Where’s the Good News?

Rev. Dr. DeWayne L. Davis

This Week at Plymouth, May 10, 2024

What I need first of all is not exhortation, but a gospel.

—J. Gresham Machen

The long-awaited day of spring I had been coveting had finally arrived. It was the first day I could walk for an extended time without a jacket and warm enough to produce some sweat. The sights and sounds of a warm Minnesota day greeted me—the screech of young peoples’ sneakers on the basketball court, neighbors walking their dogs who can sense the change in the season, and music coming from cars whose drivers feel more comfortable with the outdoor breeze cooling them than air conditioning. Just as I settled into the rhythm of my steps and the voices of podcasters coming through my earphones, I could hear someone speaking (or screaming) loudly, trying to get my attention. I turned around to see a middle-aged man, shabbily dressed but smiling. He doesn’t speak but hands me a piece of paper and turns around.

The man had given me a religious tract. A little larger than an index card, the tract was a comic featuring what looks to be a Black man and woman in the first panel, which also includes the tract’s title: “How to Get to Heaven.” The man and woman face a golden path leading to a golden castle nestled in the clouds. The tract quotes carefully selected, abridged scripture texts warning about sin and hell as punishment for sin. It also featured a substitutionary atonement lens on the crucifixion and resurrection to explain how one can escape the fires of hell, declaring that Jesus’ death paid for our trip to heaven. With a message simple enough to be grasped even with a cursory glance, I immediately despaired that there was no good news—just a focus on doom, judgment, and punishment. Did the man believe this? Perhaps he was making a little extra money passing out the tracts. Does such a message still work?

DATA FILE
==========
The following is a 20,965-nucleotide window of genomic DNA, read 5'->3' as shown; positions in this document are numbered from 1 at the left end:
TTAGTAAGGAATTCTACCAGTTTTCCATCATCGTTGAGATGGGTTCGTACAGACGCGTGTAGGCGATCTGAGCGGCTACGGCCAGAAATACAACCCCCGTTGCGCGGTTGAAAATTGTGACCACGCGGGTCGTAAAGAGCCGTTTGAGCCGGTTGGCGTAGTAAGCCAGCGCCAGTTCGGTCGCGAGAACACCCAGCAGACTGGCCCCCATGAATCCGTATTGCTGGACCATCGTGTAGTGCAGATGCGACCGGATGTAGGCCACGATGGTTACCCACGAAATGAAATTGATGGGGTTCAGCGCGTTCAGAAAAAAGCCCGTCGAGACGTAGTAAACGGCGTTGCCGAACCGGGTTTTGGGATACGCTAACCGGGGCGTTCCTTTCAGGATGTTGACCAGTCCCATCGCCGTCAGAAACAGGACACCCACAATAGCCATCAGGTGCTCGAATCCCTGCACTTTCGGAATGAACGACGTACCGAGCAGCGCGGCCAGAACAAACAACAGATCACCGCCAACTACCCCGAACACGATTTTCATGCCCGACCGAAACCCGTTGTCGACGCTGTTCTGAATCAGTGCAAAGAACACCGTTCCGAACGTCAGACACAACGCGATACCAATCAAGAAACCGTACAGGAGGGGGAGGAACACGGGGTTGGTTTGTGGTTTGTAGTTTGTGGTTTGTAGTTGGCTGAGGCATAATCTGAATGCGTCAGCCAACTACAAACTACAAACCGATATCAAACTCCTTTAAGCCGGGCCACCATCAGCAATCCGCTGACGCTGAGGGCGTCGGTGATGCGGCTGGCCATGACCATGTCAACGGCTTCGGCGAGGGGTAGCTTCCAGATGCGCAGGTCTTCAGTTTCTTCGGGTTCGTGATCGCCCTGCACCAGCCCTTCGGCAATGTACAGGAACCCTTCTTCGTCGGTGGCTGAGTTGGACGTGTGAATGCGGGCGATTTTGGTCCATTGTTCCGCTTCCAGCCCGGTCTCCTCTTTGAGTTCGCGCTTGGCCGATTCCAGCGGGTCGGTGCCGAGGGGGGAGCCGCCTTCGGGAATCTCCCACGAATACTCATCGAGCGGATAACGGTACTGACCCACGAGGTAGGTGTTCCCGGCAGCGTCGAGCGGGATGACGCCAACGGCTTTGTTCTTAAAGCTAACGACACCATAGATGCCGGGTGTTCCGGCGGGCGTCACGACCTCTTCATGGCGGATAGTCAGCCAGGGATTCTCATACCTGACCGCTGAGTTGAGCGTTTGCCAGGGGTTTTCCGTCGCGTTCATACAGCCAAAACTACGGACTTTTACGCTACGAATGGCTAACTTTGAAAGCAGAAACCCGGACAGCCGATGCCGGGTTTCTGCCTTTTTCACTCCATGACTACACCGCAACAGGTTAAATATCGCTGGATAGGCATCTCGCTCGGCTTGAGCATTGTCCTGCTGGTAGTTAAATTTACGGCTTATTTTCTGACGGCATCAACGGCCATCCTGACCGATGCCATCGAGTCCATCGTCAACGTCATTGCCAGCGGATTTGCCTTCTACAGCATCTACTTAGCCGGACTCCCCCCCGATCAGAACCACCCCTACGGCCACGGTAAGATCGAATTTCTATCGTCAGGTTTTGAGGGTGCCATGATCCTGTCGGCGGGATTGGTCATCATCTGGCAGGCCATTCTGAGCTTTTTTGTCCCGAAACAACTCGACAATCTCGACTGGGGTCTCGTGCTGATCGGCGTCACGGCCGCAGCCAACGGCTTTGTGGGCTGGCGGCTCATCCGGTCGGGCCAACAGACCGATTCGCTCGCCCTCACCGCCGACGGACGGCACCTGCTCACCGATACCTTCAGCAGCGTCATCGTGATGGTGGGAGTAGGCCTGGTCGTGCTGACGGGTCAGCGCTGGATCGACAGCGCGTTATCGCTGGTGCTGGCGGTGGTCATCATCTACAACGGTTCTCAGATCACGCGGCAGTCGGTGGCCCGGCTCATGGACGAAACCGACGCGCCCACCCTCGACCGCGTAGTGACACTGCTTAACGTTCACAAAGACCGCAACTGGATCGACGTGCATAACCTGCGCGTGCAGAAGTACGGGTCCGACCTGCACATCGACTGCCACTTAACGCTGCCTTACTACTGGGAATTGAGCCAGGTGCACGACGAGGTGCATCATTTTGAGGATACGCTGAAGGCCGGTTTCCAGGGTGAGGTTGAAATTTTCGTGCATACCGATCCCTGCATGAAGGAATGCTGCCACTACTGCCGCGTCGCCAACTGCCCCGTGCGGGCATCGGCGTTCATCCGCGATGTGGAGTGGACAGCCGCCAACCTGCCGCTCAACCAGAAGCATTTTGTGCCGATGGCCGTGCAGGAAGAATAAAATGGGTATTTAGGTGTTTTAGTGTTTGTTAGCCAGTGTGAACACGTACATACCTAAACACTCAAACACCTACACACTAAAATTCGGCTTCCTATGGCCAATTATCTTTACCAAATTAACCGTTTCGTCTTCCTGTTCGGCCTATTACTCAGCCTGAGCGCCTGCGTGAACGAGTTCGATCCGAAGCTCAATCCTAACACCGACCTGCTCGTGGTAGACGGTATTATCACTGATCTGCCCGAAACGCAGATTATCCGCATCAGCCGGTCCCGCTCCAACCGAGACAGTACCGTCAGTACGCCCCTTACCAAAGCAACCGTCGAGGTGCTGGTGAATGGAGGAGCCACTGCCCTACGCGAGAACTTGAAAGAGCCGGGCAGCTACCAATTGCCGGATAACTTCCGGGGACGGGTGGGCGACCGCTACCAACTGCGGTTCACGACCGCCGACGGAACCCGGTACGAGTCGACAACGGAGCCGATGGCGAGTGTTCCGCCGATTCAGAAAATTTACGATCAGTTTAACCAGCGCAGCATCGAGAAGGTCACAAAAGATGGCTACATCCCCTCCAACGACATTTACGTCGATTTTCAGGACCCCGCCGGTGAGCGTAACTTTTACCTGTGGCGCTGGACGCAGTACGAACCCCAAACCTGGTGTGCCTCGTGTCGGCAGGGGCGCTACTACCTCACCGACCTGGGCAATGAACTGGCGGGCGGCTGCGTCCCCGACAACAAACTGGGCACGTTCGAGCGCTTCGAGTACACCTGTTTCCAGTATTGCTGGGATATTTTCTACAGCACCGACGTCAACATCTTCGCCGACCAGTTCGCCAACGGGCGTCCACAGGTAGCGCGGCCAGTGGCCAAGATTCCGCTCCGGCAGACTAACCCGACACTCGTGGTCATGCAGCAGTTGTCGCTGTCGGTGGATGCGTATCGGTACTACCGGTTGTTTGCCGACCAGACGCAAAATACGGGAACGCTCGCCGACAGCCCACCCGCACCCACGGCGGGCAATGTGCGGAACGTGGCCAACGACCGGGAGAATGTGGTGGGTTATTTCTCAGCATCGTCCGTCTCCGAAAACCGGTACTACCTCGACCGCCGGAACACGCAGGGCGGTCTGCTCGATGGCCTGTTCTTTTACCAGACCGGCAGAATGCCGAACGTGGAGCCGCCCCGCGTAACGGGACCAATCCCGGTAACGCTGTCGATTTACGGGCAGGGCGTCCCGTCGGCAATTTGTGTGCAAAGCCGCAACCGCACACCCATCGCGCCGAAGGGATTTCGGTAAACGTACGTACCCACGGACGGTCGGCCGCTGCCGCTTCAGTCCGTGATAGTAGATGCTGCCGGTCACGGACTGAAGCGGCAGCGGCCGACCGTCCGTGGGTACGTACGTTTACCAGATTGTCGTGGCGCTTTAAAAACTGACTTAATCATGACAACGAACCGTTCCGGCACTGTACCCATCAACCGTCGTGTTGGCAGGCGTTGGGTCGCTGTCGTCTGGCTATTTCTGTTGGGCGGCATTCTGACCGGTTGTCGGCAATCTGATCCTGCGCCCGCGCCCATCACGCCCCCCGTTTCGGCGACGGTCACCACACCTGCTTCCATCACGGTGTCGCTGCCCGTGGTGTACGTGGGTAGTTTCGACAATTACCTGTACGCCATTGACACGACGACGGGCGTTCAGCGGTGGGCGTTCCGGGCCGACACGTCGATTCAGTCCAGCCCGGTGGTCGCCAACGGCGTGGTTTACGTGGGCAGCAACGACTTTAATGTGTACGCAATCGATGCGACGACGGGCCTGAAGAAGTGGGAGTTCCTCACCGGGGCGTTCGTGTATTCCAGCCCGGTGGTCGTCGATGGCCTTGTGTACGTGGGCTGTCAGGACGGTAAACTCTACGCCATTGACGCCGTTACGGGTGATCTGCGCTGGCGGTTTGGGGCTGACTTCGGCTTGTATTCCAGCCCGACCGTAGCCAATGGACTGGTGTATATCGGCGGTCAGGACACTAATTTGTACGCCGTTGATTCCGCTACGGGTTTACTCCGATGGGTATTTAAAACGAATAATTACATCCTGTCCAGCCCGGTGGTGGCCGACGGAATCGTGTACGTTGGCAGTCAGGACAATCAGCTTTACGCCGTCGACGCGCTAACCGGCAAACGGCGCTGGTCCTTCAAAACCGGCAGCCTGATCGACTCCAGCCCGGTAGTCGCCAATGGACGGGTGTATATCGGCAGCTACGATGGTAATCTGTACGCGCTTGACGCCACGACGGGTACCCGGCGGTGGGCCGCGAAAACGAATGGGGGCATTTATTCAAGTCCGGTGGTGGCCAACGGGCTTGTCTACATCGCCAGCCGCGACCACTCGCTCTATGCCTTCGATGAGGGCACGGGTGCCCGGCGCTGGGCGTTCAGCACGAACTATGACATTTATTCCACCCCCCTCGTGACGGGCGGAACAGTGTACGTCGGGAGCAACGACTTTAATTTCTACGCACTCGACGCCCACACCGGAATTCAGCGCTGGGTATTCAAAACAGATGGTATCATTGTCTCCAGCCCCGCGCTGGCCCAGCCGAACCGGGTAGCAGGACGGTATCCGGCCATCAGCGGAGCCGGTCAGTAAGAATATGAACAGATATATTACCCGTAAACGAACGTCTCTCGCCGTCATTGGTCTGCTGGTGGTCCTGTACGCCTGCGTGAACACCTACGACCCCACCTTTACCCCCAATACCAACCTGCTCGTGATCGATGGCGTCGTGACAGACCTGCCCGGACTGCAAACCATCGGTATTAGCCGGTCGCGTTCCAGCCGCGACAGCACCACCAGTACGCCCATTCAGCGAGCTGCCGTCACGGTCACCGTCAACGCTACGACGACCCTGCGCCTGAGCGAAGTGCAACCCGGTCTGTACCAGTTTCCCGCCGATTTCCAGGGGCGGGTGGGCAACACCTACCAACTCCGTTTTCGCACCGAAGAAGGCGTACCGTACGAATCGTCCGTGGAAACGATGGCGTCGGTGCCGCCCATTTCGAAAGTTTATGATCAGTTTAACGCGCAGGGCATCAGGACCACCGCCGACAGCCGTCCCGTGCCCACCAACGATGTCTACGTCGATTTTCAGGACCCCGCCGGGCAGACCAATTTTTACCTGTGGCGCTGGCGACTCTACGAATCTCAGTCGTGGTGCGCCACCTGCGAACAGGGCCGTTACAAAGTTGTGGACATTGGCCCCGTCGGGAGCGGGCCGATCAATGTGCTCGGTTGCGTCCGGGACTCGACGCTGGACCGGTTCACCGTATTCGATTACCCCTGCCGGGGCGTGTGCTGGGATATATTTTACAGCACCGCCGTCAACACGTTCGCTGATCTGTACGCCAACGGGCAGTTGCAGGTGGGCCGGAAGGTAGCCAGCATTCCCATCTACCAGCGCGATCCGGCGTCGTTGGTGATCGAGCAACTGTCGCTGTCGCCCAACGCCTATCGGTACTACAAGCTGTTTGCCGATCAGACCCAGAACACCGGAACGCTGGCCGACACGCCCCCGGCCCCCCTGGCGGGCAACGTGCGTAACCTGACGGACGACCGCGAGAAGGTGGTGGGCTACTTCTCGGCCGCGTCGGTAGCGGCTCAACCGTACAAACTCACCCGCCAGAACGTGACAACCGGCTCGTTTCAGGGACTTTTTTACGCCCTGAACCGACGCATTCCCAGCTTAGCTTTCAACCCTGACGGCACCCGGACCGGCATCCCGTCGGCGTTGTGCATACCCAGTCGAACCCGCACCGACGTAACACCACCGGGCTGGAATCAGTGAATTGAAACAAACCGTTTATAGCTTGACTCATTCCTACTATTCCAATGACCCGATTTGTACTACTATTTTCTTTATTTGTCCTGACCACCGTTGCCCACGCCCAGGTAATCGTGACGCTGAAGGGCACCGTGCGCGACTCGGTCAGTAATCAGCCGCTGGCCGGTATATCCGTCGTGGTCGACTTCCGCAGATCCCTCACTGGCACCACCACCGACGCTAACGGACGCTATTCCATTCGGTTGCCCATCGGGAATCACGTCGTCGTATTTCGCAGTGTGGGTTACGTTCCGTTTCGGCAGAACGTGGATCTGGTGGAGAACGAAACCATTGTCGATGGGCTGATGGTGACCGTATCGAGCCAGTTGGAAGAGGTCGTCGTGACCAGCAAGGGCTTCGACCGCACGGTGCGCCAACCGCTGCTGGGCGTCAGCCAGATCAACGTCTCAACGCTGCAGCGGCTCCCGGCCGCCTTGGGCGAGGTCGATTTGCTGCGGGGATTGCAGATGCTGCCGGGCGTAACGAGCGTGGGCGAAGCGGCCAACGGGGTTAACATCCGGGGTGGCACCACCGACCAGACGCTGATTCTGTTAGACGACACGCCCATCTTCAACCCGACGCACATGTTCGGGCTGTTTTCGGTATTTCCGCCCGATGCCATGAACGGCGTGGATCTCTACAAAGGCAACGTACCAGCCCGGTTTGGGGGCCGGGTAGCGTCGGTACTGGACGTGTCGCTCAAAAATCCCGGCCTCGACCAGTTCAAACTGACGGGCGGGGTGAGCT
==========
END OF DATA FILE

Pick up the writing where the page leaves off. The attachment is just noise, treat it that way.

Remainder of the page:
I know many religions still rely on myths and monsters to create meaning, order, and control out of a chaotic, frightening culture distorted by poverty, violence, materialism, and individualism. For a long time, this was the only message I heard. I cannot recall hearing what can be described as good news in the church I grew up in. Yes, church folks talked a lot about Jesus, his birth, and his death, but the news I heard most often articulated was how disappointingly sinful we were, underserving of so good and perfect a savior. I don’t think I heard the good news of Jesus Christ, love incarnated and grace unlimited no matter who we are or how much we fall short, until my thirties when I returned to church after many years of estrangement. Where are the tracts highlighting God’s love, grace, and mercy as sources of hope and beloved community? What’s the message of our faith? I pray it’s good news.